Defence Review Roundtable: Montreal

by Steve Saideman

I got the chance to participate in the Defence Review via a roundtable in Montreal.  Since I pooped all over the project when it was first announced, I have to say that I am both impressed and thankful that the Minister of Defence and his staff invited me to join the process.  That was mighty big of them.

The meeting was governed by Chatham House Rule, which means I cannot attribute stuff to anyone.  So, I will apply Saideman House Rule–I will describe the event and then say what I said.

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Brexit and national security: the short term – second thoughts

by Jez Littlewood*

The United Kingdom of Great Britain and Northern Ireland has voted to leave the European Union. The close vote, 52% in favour of leaving and 48% voting to remain, also underlined the regional divisions within the UK. As such the vote to leave may act as a catalyst for dissolution of the United Kingdom itself. Indeed, within hours the First Minister of Scotland has stated a second vote on Scottish independence is very likely.

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Provoking or Tempting the Bear

by Steve Saideman

I wrote a piece in the Globe and Mail where I advocate Canada take a significant role in NATO’s new “persistent presence” mission on the Eastern Front (the Baltics plus Poland).  I didn’t spend much time arguing for the NATO mission itself, as it is a done deal to be announced at the Warsaw Summit in July.  Instead, I argued for Canada’s participation, which is really the decision up for grabs this week.

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The Most Important Corpses

NATO symbol moving

By Steve Saideman

I was on twitter talking with some folks about what Canada might promise at the Warsaw Summit, with the focus on who is going to provide the troops for the four battalions that will be based in the Baltics and Poland.  The conversation went into a bunch of directions, so I had an epiphany while shopping–it is not about proximity or folks who have ties to the Baltics–it is about whose corpses would have the greatest international political relevance.

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Canada should make climate change part of Security Council bid

By Chris Penny

Canada’s United Nations Security Council bid presents an extraordinary opportunity to highlight the global security threat posed by climate change, not only advancing this issue within the UN’s most powerful body but also distinguishing Canada from rival candidates.

Prime Minster Justin Trudeau recently announced that Canada is seeking a two-year Council term beginning in 2021, kicking off a multi-year election campaign. To win, Canada cannot simply claim it deserves a seat. Instead, it must show why. This necessitates continued attention to hard security concerns and, likely, a larger Canadian peacekeeping presence. However, campaigning for further council engagement with climate change could provide an important additional platform.

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Dron’t Panic! What to know about Canada’s use of drones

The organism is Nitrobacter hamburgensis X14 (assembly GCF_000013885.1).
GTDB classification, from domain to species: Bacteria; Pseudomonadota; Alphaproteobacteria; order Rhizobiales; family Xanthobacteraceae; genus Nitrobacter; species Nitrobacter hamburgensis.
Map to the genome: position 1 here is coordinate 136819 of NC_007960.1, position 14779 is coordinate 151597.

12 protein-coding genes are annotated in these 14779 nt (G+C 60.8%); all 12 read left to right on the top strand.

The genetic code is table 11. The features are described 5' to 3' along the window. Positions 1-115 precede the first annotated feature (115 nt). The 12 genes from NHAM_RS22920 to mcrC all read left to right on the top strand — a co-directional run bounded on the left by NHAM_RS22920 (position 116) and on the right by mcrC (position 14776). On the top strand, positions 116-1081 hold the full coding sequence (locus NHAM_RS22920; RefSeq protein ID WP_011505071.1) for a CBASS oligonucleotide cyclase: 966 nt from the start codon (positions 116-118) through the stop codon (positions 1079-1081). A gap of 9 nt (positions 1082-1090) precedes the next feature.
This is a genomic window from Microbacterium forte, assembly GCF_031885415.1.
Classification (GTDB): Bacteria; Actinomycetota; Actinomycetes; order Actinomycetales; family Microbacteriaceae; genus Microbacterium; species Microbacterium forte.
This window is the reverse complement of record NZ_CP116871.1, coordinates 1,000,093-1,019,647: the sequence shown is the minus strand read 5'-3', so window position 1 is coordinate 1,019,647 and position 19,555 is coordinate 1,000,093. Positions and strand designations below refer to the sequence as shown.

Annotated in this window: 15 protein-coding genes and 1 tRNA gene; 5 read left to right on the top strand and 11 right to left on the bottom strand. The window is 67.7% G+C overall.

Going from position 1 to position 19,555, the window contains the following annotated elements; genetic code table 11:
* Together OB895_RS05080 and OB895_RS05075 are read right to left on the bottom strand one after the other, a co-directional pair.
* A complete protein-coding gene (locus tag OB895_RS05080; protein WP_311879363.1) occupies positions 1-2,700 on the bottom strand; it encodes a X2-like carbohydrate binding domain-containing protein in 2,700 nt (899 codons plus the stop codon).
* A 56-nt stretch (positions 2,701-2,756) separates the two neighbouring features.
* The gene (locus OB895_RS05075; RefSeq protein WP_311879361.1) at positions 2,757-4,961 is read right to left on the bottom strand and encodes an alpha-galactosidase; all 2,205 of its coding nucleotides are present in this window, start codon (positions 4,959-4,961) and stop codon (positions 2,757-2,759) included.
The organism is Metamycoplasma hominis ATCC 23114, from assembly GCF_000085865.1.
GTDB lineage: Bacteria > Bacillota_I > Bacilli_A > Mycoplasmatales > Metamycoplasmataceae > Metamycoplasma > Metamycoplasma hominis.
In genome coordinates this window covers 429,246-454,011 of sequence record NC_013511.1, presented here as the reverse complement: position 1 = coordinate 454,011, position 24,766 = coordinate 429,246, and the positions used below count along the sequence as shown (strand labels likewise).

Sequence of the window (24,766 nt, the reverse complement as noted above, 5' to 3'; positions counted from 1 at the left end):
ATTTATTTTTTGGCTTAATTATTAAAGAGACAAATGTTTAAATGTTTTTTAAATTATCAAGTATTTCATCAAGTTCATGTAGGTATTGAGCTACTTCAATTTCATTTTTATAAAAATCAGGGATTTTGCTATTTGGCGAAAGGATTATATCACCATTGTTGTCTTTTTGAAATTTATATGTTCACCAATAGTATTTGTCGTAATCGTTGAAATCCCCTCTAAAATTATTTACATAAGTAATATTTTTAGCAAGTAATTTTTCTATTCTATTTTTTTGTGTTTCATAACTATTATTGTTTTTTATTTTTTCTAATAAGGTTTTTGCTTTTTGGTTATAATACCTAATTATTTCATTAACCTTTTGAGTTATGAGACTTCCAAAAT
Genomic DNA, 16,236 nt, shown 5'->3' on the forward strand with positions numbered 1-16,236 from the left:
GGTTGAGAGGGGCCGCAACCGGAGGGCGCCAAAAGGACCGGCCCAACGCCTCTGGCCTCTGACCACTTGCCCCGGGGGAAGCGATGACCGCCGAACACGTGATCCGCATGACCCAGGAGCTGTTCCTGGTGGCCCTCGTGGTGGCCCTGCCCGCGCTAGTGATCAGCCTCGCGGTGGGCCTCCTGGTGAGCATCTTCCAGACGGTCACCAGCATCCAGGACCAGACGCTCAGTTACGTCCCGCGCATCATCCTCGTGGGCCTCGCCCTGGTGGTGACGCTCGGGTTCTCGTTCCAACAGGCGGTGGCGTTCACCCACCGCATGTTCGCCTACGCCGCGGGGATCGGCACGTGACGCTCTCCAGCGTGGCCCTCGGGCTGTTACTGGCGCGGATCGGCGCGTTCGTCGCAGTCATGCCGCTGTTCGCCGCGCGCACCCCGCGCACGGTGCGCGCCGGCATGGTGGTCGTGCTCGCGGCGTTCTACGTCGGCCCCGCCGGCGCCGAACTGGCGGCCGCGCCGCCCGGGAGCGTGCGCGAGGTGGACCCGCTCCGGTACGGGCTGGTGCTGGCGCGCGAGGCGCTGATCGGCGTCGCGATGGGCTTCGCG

By Stephanie Carvin

Last week there was a lot of attention in the media that Canada is considering purchasing drones that would have the capability to be armed.

This should not be a surprise – Canada has used drones in Afghanistan for surveillance and has considered procuring them under the Joint Unmanned Surveillance and Target Acquisition System (JUSTAS) program for over a decade. Further, there are clear financial reasons. Where a Reaper drone costs approximately US$17 million, the cheapest model of the F-35 starts at about US$98 million. (Although some armed drones, such as the Global Hawk can cost up to US$222 million each.)

Armed drones immediately conjure up worrisome ideas about the CIA program that has operated overseas. This is seemingly at odds with the new global vision that the Trudeau government has been touting.  But Canada purchasing drones would not make it a global exception. A recent global survey of the technology reveals that over 90 countries have military drones of some kind. Of these countries, 27 have “advanced drones” that can spend at least 20 hours in the air, fly 16,000 feet and weigh at least 1,320 pounds. Ten countries had armed drones as of 2015, but it is expected that many more are acquiring them going forward. Last year Nigeria and Pakistan used drones against armed insurgents in their borders.

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Dilma’s soft auto-coup

By Jean Daudlin

Brazilian President Dilma Rousseff is handing over effective control of the government to her mentor and former president Luis Inácio Lula da Silva. While on Thursday she formally named him head of the government’s non-military affairs (chefe da Casa Civil) — though a judge attempted to prevent the appointment, even temporarily —  it is clear to all that he is now in charge and has become de facto president of the country. Rousseff, who was re-elected barely 18 months ago, thus becomes a figurehead devoid of real power. Institutionally, this development makes short shrift of the Brazilian Constitution, putting supreme executive power in the hands of a man who holds no elected office whatsoever.

Four developments have produced this astonishing turn of events.

The first is the utter dereliction of Rousseff’s popularity and power. Since her election, and in fact since the large demonstrations of June 2013, she has been unable to effectively govern the country, her utter political weakness in the face of a divided and ever-restive Congress paralyzing the government.

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